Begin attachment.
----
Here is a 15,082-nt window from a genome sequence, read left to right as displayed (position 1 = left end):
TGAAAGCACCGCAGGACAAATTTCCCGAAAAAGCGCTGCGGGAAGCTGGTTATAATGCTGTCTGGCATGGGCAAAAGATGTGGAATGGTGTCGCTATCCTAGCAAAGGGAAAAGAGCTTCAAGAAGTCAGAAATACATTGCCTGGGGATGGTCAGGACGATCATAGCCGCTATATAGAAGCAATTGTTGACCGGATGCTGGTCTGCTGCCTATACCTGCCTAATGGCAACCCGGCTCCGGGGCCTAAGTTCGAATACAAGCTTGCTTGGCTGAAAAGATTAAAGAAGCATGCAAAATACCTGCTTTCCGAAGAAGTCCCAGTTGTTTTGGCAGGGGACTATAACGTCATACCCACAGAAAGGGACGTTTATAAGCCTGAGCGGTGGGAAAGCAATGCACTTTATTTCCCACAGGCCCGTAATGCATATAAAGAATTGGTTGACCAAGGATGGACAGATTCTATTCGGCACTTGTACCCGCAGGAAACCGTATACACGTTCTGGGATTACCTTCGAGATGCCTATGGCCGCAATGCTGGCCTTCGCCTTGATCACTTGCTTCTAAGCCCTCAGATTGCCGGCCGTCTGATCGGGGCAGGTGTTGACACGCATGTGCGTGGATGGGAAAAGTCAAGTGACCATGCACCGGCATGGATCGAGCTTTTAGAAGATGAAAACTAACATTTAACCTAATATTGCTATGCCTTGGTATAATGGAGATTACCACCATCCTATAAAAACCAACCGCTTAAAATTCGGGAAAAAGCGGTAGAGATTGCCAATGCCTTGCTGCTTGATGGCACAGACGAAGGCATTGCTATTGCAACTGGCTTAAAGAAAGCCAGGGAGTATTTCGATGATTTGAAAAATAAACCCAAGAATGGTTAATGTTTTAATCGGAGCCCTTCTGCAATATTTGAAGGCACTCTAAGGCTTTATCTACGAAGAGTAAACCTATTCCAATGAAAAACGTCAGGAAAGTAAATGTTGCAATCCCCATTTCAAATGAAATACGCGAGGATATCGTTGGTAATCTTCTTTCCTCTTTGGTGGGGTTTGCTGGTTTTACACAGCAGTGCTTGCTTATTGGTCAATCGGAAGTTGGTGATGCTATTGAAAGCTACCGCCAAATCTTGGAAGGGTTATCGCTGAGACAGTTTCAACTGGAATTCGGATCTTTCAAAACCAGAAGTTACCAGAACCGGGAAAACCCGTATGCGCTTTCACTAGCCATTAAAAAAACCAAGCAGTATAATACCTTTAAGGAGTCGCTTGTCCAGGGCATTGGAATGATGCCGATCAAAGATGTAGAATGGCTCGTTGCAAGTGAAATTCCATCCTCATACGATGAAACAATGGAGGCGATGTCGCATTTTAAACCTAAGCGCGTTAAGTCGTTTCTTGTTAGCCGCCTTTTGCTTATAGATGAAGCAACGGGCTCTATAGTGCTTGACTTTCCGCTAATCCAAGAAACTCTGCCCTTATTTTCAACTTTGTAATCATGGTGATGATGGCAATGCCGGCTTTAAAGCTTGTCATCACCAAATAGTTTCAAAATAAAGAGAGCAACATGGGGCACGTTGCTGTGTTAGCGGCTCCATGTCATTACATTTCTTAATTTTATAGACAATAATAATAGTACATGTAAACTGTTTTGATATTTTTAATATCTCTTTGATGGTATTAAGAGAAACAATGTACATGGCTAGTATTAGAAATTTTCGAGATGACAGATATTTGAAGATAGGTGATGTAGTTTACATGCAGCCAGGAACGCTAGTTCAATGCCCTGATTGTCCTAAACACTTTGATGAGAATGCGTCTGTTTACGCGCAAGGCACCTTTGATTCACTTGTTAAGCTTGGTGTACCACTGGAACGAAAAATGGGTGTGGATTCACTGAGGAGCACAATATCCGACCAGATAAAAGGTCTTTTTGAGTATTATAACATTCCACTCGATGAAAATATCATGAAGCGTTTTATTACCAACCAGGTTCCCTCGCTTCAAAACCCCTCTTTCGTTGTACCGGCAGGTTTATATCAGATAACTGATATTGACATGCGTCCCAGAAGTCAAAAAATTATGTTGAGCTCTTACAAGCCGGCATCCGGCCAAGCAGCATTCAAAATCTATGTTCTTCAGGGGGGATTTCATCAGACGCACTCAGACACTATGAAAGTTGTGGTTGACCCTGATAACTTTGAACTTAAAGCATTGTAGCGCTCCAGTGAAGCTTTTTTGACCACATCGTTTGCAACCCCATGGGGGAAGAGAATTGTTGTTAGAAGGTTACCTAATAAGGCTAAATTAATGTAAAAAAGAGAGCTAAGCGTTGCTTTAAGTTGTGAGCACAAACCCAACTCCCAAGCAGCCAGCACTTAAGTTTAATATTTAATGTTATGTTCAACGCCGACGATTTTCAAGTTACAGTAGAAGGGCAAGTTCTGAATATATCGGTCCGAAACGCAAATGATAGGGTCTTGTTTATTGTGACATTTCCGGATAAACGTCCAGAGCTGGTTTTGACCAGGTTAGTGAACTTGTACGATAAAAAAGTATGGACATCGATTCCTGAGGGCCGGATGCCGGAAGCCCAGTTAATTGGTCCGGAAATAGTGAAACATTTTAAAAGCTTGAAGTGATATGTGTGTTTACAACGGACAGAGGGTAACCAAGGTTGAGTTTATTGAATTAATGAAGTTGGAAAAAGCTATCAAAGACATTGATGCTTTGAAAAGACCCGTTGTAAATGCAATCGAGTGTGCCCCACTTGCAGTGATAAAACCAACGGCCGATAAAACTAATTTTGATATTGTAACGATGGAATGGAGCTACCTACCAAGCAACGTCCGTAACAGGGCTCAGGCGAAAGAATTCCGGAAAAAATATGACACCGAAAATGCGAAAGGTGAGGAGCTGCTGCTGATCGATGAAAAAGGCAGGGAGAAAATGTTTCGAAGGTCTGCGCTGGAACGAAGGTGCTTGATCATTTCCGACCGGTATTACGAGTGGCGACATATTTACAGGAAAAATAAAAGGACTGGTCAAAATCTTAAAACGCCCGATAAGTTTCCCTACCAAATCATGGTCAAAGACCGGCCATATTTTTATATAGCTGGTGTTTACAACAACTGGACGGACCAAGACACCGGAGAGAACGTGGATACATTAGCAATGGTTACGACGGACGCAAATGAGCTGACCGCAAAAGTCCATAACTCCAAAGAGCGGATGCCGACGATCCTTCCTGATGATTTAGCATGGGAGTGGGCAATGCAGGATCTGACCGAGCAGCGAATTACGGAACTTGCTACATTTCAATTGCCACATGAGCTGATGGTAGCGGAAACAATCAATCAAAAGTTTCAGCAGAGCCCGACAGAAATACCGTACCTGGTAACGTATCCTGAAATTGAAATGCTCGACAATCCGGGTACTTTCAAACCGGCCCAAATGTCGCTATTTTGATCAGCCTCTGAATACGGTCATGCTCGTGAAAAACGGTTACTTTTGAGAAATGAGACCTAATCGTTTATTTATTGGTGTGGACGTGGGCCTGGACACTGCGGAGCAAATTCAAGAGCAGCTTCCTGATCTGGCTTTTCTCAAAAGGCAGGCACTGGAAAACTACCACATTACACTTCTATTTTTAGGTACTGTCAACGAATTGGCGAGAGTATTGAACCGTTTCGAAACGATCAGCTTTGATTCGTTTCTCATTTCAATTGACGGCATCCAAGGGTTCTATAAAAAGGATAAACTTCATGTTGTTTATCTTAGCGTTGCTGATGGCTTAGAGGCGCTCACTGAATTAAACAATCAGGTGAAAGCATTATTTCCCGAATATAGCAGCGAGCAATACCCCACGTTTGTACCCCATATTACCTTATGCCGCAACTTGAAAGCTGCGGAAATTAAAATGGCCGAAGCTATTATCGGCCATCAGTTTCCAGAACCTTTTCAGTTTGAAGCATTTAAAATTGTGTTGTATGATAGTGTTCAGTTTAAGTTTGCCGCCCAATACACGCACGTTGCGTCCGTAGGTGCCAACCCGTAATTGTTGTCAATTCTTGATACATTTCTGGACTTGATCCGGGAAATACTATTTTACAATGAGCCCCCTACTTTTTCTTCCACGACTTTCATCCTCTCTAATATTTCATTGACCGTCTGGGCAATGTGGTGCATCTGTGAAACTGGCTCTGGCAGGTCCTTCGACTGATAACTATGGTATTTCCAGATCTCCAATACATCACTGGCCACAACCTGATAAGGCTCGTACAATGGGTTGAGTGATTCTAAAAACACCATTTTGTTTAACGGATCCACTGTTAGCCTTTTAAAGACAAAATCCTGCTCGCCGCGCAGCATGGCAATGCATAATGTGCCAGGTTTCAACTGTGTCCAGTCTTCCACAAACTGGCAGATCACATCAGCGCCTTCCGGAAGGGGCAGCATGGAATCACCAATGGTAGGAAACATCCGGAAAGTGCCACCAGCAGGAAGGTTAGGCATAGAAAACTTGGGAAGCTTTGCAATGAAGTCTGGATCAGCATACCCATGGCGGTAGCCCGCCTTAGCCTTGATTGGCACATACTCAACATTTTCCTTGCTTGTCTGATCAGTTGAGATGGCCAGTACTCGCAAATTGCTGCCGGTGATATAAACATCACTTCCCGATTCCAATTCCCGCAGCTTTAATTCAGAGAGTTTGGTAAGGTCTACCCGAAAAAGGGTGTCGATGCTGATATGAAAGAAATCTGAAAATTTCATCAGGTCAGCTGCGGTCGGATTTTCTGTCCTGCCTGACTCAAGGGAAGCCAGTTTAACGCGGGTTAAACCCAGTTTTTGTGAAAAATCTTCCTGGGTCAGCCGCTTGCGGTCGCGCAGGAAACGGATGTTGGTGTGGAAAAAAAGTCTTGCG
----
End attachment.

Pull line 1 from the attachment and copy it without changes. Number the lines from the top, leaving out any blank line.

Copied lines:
Here is a 15,082-nt window from a genome sequence, read left to right as displayed (position 1 = left end):